Industry requirements for lightweight design and cost-effective production techniques are increasingly challenging, including the trend towards more design-based and reduced batch sizes, resulting in a market requiring more accessible and flexible production processes, while longer distances Laser welding technology is one possible solution. The lightweighting of automotive structures is becoming more and more interesting, driven by the concept of metal composites, such as aluminum-steel structures, as well as locally adjusted strength distributions. The long-distance controlled laser process can be used to directly connect aluminum-steel T-joints and local laser-quenched trajectories, thereby significantly improving the crash performance of steel profiles.
Laser Local Strengthening For Lightweight Design
Parts that are locally stressed are often large in size because the wall thickness must be designed for the highest loads. In areas of low stress, the thickness of the steel plate can exceed the desired range, adding unnecessary weight to the component. In addition, a wide variety of expensive high-strength steels with good formability have been developed. But there’s always a compromise between the quality and cost of components and crash safety, and that’s something we need to address.
In order to precisely adjust the properties of components according to the local load situation, an innovative method of laser hardening based on flexible remote control technology was developed. Depending on the quenching potential of the treated steel, the high hardness of the remelted track or the flat overlay weld track can lead to tensile strengths in excess of 1500 MPa, roughly twice that of the untreated substrate. Of particular importance is the need to test the bending stresses of impact-resistant parts, such as front and rear shocks, B-pillars and various reinforcement profiles, so that the design can be optimized for weight and load.
With the help of numerical simulations, we can achieve an impact-optimized trajectory design for bending stresses, for example, a frontal impact or a side impact on a tree. With the help of laser remote technology, trajectory design can already be realized in actual parts. Compared to the reference, it is possible to halve the deflection of the locally laser fused tubular section, although only about 3% of the volume of the part is locally hardened.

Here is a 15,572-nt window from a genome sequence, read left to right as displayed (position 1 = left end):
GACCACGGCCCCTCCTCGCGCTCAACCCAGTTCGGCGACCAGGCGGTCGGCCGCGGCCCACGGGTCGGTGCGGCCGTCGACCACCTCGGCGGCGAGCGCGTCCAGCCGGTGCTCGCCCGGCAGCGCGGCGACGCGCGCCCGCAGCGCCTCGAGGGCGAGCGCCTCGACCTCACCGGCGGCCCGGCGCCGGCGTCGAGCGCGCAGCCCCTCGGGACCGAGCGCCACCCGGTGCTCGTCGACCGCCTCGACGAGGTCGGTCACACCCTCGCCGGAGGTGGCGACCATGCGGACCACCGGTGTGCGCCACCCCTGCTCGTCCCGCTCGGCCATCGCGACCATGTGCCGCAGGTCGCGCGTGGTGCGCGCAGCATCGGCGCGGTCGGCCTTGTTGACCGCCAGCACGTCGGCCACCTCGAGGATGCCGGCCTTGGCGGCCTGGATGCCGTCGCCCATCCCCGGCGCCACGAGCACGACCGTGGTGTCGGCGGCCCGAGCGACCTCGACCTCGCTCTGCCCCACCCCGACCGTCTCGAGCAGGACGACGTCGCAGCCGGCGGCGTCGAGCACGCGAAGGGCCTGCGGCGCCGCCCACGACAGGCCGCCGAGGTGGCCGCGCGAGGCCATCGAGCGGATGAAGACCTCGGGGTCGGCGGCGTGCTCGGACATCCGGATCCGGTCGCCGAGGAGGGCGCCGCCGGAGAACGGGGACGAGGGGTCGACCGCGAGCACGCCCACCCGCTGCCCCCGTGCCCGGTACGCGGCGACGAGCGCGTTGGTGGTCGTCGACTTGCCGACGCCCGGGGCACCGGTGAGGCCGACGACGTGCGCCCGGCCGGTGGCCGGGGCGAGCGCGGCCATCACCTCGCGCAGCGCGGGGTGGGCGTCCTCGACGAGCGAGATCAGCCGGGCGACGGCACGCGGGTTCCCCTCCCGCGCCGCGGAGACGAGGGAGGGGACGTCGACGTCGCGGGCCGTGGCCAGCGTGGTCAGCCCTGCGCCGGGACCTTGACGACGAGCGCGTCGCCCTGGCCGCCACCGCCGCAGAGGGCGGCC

Long-Distance Laser Welding Enables Multi-Material Designs
The production of composite parts with good mechanical properties requires new joining methods, especially in laser applications. A steel-aluminum composite slot (web-slot) connection with selective laser melting is one solution. In order to realize the direct joining process, especially the composite T-joint, it is necessary to combine the long-distance laser control process with a new integrated design method. The formation of intermetallic compounds can be avoided by selective melting processes. These include selective melting of low melting point materials through a highly controlled long-distance laser cutting process. Specifically, the joint design on the aluminum side needs to be adjusted. For this purpose, a laser-implemented slot structure design for T-joints was developed
By optimizing the long-distance laser process, joints of different shapes can be realized. Basically, the scan width, scan speed and laser power can be adjusted to ensure that only the aluminum side is melted (Fig. 4a). In addition, the optimization of the single-sided laser process also allows the shaping of double-sided aluminum assemblies (Fig. 4b). Metallographic analysis showed that small innocuous intermetallic phases formed in the boundary region between steel and aluminum. In the intensity-related intersection (“laser rivet head”), no iron content was detected.
For components like running boards, chassis rails and bumpers, the state-of-the-art is resistance spot welding, which is typically welded with a lap flange width of 20mm. In order to meet the conventional size of structural body parts, the steel-to-steel spot welding size of the crash structure is determined to be 80 × 80 × 900 mm, and the width of the lap flange is 20 mm. Thanks to these new laser technologies, we can eliminate overlapping flanges and reduce component weight by approximately 20%. For additional weight savings, the low stress-loaded steel cover was replaced by an aluminium sheet, resulting in a further 10% weight reduction
The results of the vehicle crash test showed that the reduction in bending stiffness caused by the elimination of welded flanges of composite parts compared to conventional spot-welded designs can be compensated by joints with higher structural stiffness. This is the result of replacing point connections (spot welds) with linear welds (slot connections). In addition, three-point crash tests have shown that deflection can be reduced by additional localized laser hardening of the composite structure